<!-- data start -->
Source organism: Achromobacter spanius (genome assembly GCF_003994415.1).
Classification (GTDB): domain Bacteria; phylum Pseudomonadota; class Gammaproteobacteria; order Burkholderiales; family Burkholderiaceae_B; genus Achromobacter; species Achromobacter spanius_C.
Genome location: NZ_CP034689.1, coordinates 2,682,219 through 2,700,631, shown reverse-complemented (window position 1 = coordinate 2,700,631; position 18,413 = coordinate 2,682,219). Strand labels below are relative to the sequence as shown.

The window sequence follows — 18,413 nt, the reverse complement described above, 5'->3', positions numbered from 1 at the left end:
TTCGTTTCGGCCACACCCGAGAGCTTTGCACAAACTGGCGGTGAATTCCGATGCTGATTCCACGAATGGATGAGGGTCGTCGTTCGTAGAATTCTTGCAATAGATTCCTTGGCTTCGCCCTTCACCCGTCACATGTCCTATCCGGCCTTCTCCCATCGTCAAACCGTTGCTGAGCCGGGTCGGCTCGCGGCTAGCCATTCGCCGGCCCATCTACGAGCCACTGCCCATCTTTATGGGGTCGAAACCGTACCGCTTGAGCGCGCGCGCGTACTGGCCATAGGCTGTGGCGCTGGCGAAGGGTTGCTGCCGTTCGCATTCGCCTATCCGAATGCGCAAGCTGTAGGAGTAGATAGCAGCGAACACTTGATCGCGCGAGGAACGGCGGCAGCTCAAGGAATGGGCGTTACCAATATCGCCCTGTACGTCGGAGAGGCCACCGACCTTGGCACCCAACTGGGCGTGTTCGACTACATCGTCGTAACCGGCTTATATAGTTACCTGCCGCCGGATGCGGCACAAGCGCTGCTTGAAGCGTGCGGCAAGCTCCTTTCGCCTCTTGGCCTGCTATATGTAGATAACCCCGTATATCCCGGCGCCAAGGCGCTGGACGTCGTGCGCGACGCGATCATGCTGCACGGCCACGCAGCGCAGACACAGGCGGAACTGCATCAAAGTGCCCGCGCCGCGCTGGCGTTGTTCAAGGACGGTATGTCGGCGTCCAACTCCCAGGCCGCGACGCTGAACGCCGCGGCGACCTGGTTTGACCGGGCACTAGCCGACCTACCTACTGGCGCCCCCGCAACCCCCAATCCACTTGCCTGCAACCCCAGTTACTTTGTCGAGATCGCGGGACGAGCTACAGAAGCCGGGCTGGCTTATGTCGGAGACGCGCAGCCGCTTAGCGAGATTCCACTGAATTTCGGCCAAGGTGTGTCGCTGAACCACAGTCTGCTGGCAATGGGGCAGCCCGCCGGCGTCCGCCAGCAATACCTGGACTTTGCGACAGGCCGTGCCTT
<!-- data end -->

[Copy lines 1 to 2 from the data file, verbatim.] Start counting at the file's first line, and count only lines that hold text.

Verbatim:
Source organism: Achromobacter spanius (genome assembly GCF_003994415.1).
Classification (GTDB): domain Bacteria; phylum Pseudomonadota; class Gammaproteobacteria; order Burkholderiales; family Burkholderiaceae_B; genus Achromobacter; species Achromobacter spanius_C.